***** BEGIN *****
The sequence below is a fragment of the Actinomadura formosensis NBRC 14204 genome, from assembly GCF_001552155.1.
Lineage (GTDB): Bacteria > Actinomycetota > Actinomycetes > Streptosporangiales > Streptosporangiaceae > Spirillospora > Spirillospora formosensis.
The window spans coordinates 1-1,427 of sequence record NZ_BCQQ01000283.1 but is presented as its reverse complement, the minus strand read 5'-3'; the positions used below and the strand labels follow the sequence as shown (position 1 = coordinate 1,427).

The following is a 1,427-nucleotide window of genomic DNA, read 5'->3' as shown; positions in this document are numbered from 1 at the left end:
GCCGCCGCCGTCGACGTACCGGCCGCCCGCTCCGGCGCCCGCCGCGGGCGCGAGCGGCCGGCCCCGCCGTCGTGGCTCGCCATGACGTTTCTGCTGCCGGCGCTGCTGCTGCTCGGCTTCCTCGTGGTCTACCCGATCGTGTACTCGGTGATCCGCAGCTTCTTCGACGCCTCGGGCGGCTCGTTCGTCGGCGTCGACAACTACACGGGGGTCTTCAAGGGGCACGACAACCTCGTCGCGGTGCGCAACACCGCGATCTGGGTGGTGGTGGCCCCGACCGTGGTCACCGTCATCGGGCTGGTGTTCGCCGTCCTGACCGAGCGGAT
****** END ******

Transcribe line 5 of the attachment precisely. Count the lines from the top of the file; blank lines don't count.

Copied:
GCCGCCGCCGTCGACGTACCGGCCGCCCGCTCCGGCGCCCGCCGCGGGCGCGAGCGGCCGGCCCCGCCGTCGTGGCTCGCCATGACGTTTCTGCTGCCGGCGCTGCTGCTGCTCGGCTTCCTCGTGGTCTACCCGATCGTGTACTCGGTGATCCGCAGCTTCTTCGACGCCTCGGGCGGCTCGTTCGTCGGCGTCGACAACTACACGGGGGTCTTCAAGGGGCACGACAACCTCGTCGCGGTGCGCAACACCGCGATCTGGGTGGTGGTGGCCCCGACCGTGGTCACCGTCATCGGGCTGGTGTTCGCCGTCCTGACCGAGCGGAT